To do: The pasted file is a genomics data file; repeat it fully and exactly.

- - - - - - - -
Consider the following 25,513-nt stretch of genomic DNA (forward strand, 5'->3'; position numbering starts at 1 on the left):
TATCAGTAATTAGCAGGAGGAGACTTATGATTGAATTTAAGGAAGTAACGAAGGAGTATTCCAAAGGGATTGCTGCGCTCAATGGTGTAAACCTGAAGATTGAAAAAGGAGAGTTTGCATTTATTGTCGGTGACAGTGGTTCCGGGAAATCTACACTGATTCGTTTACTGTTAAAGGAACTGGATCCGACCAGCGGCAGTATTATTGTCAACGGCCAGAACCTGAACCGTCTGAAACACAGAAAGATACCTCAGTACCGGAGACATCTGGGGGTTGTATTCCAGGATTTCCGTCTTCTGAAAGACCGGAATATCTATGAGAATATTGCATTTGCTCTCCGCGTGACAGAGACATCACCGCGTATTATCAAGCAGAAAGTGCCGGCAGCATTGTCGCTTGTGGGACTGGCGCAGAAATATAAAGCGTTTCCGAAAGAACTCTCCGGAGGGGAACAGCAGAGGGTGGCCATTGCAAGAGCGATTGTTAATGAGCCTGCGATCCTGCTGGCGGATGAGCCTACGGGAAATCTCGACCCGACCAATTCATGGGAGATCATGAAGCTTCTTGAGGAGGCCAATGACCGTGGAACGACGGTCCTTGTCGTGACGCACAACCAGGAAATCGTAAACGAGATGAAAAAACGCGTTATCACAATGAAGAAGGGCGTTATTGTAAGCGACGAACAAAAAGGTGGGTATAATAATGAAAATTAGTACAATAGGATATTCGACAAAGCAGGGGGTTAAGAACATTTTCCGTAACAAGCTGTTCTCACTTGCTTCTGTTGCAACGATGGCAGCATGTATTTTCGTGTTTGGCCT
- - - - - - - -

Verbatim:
Consider the following 25,513-nt stretch of genomic DNA (forward strand, 5'->3'; position numbering starts at 1 on the left):
TATCAGTAATTAGCAGGAGGAGACTTATGATTGAATTTAAGGAAGTAACGAAGGAGTATTCCAAAGGGATTGCTGCGCTCAATGGTGTAAACCTGAAGATTGAAAAAGGAGAGTTTGCATTTATTGTCGGTGACAGTGGTTCCGGGAAATCTACACTGATTCGTTTACTGTTAAAGGAACTGGATCCGACCAGCGGCAGTATTATTGTCAACGGCCAGAACCTGAACCGTCTGAAACACAGAAAGATACCTCAGTACCGGAGACATCTGGGGGTTGTATTCCAGGATTTCCGTCTTCTGAAAGACCGGAATATCTATGAGAATATTGCATTTGCTCTCCGCGTGACAGAGACATCACCGCGTATTATCAAGCAGAAAGTGCCGGCAGCATTGTCGCTTGTGGGACTGGCGCAGAAATATAAAGCGTTTCCGAAAGAACTCTCCGGAGGGGAACAGCAGAGGGTGGCCATTGCAAGAGCGATTGTTAATGAGCCTGCGATCCTGCTGGCGGATGAGCCTACGGGAAATCTCGACCCGACCAATTCATGGGAGATCATGAAGCTTCTTGAGGAGGCCAATGACCGTGGAACGACGGTCCTTGTCGTGACGCACAACCAGGAAATCGTAAACGAGATGAAAAAACGCGTTATCACAATGAAGAAGGGCGTTATTGTAAGCGACGAACAAAAAGGTGGGTATAATAATGAAAATTAGTACAATAGGATATTCGACAAAGCAGGGGGTTAAGAACATTTTCCGTAACAAGCTGTTCTCACTTGCTTCTGTTGCAACGATGGCAGCATGTATTTTCGTGTTTGGCCT